Muti is CSO Music Director Emeritus for Life; honor caps grand Beethoven Missa Solemnis

Jun 25, 2023 – 8:33 pm
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Review: The Chicago Symphony Orchestra and its music director for the last 13 seasons have come to a conclusion and a consummation of that long and distinguished relationship, but not an ending. After a sublime account of Beethoven’s monumental Missa Solemnis with the CSO and Chorus at Orchestra Hall on June 23, Riccardo Muti was invested as Music Director Emeritus for Life in a presentation by Jeff Alexander, president of the Chicago Symphony Orchestra Association and Mary Louise Gorno, chair of the board of directors.

With CSO’s grand Beethoven finish still ahead, Muti stamped directorship with great Schubert

Jun 20, 2023 – 4:07 pm
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Commentrary: It has been like a double bill, or a fascinating theater piece with a twin ending, Riccardo Muti’s transition from his music directorship of the Chicago Symphony Orchestra. In any other season, the CSO concerts June 15-17 would have made a terrific finale – a delightful tuba concerto spotlighting CSO principal Gene Pokorny, with plenty of schtick thrown in, and a great performance, indeed, of Schubert’s “Great” C major Symphony. But this is not just any season, and its actual consummation with Beethoven’s Missa Solemnis (June 23-25) befits the conclusion of Muti’s 13 years at the orchestra’s helm.

With a transcendent Mahler Ninth Symphony, Czech rises in CSO directorship sweepstakes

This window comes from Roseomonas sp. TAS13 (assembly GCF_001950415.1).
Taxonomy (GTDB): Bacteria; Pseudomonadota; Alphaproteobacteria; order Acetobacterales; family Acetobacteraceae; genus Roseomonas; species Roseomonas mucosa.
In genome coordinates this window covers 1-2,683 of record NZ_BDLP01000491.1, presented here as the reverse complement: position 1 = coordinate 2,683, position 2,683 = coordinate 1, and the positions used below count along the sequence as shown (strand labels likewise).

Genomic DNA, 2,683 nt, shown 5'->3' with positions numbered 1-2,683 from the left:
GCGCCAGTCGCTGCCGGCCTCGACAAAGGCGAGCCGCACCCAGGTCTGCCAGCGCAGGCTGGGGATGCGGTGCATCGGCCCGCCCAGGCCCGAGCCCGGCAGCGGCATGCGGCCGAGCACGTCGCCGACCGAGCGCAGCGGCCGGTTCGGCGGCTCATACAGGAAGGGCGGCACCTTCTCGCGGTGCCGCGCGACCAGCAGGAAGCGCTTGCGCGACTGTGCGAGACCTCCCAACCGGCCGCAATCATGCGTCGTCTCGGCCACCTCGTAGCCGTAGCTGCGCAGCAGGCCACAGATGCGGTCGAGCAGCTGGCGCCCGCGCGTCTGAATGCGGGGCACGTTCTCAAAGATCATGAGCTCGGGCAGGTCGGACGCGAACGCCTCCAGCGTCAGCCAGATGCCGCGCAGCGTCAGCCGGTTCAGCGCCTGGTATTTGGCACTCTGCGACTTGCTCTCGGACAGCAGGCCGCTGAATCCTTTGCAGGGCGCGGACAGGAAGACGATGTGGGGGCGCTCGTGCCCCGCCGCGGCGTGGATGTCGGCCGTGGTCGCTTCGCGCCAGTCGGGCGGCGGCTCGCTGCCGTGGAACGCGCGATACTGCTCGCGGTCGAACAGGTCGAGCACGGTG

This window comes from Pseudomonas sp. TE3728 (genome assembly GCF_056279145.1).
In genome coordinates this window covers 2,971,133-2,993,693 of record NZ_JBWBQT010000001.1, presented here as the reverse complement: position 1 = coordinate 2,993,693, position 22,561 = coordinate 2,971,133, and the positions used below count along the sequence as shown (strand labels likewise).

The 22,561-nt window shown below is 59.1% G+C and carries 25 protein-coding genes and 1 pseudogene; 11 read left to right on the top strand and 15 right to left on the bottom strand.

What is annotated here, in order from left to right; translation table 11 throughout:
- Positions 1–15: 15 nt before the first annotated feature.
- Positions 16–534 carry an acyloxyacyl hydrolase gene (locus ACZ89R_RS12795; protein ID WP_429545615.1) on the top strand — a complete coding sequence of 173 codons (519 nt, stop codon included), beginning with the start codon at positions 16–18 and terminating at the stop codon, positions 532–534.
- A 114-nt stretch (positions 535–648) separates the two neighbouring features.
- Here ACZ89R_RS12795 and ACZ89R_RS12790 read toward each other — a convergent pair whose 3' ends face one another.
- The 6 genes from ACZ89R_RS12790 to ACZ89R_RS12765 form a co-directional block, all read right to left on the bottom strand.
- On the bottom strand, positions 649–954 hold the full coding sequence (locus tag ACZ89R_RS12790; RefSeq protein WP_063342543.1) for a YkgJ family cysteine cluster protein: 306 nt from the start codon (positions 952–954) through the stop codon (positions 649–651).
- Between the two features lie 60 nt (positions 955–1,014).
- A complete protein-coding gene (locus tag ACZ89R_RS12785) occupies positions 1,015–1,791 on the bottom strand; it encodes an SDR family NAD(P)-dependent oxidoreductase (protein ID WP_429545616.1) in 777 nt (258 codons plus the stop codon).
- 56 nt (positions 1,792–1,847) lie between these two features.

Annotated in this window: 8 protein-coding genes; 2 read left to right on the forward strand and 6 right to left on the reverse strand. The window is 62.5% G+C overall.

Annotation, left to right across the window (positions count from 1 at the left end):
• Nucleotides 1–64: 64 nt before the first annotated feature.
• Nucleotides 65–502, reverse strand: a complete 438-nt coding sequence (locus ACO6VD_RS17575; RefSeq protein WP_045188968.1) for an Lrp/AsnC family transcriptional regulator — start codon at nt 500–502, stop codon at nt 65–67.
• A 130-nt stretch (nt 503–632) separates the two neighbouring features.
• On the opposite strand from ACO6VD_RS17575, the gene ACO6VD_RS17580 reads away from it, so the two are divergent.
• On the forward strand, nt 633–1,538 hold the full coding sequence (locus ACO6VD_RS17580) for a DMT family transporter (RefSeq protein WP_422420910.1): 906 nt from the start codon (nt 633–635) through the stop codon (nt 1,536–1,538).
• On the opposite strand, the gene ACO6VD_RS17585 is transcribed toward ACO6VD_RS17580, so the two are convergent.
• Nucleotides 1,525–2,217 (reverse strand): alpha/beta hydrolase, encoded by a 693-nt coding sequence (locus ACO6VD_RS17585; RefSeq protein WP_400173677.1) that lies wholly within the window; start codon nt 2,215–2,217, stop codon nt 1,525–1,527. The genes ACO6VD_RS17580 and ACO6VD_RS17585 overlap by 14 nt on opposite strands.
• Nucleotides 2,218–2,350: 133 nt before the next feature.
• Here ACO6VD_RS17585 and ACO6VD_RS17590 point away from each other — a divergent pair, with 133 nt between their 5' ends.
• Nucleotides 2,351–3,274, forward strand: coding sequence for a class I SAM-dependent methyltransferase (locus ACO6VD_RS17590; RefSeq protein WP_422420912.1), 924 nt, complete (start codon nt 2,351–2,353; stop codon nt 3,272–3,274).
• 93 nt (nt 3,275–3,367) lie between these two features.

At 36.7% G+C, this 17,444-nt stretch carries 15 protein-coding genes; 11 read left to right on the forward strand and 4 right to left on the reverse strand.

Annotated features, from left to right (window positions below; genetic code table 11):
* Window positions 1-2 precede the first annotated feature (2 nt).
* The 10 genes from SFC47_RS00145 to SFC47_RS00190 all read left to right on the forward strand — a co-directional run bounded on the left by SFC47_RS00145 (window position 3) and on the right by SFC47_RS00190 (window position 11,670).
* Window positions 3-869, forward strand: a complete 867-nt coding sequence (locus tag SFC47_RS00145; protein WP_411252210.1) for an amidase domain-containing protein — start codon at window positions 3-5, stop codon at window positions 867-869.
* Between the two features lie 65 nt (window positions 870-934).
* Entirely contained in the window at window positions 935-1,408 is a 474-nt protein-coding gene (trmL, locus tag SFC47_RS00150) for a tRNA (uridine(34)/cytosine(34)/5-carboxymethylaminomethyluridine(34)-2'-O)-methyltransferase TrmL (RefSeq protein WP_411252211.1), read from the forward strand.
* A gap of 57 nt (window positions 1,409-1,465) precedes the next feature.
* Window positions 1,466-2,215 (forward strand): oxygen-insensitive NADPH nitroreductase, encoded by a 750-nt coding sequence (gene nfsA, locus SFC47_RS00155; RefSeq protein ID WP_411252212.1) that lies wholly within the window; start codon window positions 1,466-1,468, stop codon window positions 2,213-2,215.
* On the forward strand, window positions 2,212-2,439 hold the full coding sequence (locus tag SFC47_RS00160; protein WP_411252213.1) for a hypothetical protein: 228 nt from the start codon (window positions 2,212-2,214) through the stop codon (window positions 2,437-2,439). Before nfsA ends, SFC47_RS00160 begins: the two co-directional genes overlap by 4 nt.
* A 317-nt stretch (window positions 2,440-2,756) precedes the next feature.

Jun 12, 2023 – 11:56 am
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Commentary: If the lineup of Chicago Symphony guest conductors for next season looks like an audition roster for a prospective successor to Riccardo Muti as music director, one name stands out if only because it occurs twice: Jakub Hrůša, who will lead consecutive programs in March 2024. Based on the nuanced and illuminating Mahler Ninth Symphony he conducted with the CSO this past weekend, one might even see the 41-year-old Hrůša as frontrunner.

As Muti era spins toward close, he spotlights musicians who helped create an epic splendor

May 28, 2023 – 9:29 pm
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Commentary: Two consecutive weeks of concerts at Orchestra Hall, marking Riccardo Muti’s penultimate stint as music director before what figures to be quite a grand finale in June, amounted to something of an extended house party – just the man and his band in showcase concerts that spoke volumes about the mettle of the Chicago Symphony Orchestra and  the 13 seasons of their creative togetherness.

When Yo-Yo Ma joins CSO for a concert, crowd goes wild; and then the scene gets really mad

May 3, 2023 – 2:49 pm
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Review: All that was lacking was the Guinness and step-dancers to turn the Chicago Symphony Orchestra’s special concert with cellist Yo-Ya Ma into what the Irish call a hooley. it was a party, for sure, the May 1 event benefiting the musicians’ pension fund, and dancing in the aisles threatened to break out at any moment. There was a lot of whooping, and it began the moment the lionized cellist strode onto the stage at the concert’s outset to play the Elgar concerto. But that ovation paled in comparison with the near delirium that erupted in the packed house at the conclusion of Ma’s elegant performance led by Carlos Miguel Prieto.

Russian conductor takes up Shostakovich 8th, leading CSO deep into a complex spiritual web

May 1, 2023 – 3:28 pm
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Review: Dmitri Shostakovich’s epic and tumultuous Symphony No. 8 in C minor, composed in 1943, might be viewed as Volume 2 of his tomes of war, coming straight after the likewise sweeping and similarly fraught Symphony No. 7 in C major written the year before. One of Shostakovich’s most compelling works, elegantly wrought and spiritually complex, the Eighth Symphony received a sublime and penetrating performance April 27 by the Chicago Symphony Orchestra and Russian conductor Vladimir Jurowski.